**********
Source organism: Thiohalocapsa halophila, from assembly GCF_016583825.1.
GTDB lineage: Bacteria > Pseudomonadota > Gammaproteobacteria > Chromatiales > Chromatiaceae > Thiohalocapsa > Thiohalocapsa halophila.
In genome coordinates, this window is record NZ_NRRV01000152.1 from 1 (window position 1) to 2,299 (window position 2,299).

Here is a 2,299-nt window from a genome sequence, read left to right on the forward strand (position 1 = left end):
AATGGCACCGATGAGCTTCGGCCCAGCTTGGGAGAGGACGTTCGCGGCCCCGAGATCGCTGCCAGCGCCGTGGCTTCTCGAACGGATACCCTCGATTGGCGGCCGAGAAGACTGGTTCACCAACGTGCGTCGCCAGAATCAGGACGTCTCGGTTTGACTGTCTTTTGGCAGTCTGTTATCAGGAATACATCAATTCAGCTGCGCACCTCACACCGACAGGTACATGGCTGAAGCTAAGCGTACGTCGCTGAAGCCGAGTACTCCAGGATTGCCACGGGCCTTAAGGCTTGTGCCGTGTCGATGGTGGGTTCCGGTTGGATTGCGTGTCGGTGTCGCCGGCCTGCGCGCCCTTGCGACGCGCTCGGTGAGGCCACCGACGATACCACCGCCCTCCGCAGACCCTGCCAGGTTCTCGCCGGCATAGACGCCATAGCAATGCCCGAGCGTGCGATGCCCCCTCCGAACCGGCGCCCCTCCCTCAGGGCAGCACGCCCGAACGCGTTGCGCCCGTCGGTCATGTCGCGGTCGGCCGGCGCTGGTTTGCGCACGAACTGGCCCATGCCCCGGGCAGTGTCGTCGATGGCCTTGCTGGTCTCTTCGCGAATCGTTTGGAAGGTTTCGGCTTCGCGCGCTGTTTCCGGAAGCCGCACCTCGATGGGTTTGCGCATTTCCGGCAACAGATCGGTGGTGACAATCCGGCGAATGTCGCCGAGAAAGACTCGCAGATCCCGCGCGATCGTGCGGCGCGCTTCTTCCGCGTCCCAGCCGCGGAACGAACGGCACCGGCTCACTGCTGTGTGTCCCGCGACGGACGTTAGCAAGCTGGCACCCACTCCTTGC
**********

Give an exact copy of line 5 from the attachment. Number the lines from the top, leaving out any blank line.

AATGGCACCGATGAGCTTCGGCCCAGCTTGGGAGAGGACGTTCGCGGCCCCGAGATCGCTGCCAGCGCCGTGGCTTCTCGAACGGATACCCTCGATTGGCGGCCGAGAAGACTGGTTCACCAACGTGCGTCGCCAGAATCAGGACGTCTCGGTTTGACTGTCTTTTGGCAGTCTGTTATCAGGAATACATCAATTCAGCTGCGCACCTCACACCGACAGGTACATGGCTGAAGCTAAGCGTACGTCGCTGAAGCCGAGTACTCCAGGATTGCCACGGGCCTTAAGGCTTGTGCCGTGTCGATGGTGGGTTCCGGTTGGATTGCGTGTCGGTGTCGCCGGCCTGCGCGCCCTTGCGACGCGCTCGGTGAGGCCACCGACGATACCACCGCCCTCCGCAGACCCTGCCAGGTTCTCGCCGGCATAGACGCCATAGCAATGCCCGAGCGTGCGATGCCCCCTCCGAACCGGCGCCCCTCCCTCAGGGCAGCACGCCCGAACGCGTTGCGCCCGTCGGTCATGTCGCGGTCGGCCGGCGCTGGTTTGCGCACGAACTGGCCCATGCCCCGGGCAGTGTCGTCGATGGCCTTGCTGGTCTCTTCGCGAATCGTTTGGAAGGTTTCGGCTTCGCGCGCTGTTTCCGGAAGCCGCACCTCGATGGGTTTGCGCATTTCCGGCAACAGATCGGTGGTGACAATCCGGCGAATGTCGCCGAGAAAGACTCGCAGATCCCGCGCGATCGTGCGGCGCGCTTCTTCCGCGTCCCAGCCGCGGAACGAACGGCACCGGCTCACTGCTGTGTGTCCCGCGACGGACGTTAGCAAGCTGGCACCCACTCCTTGC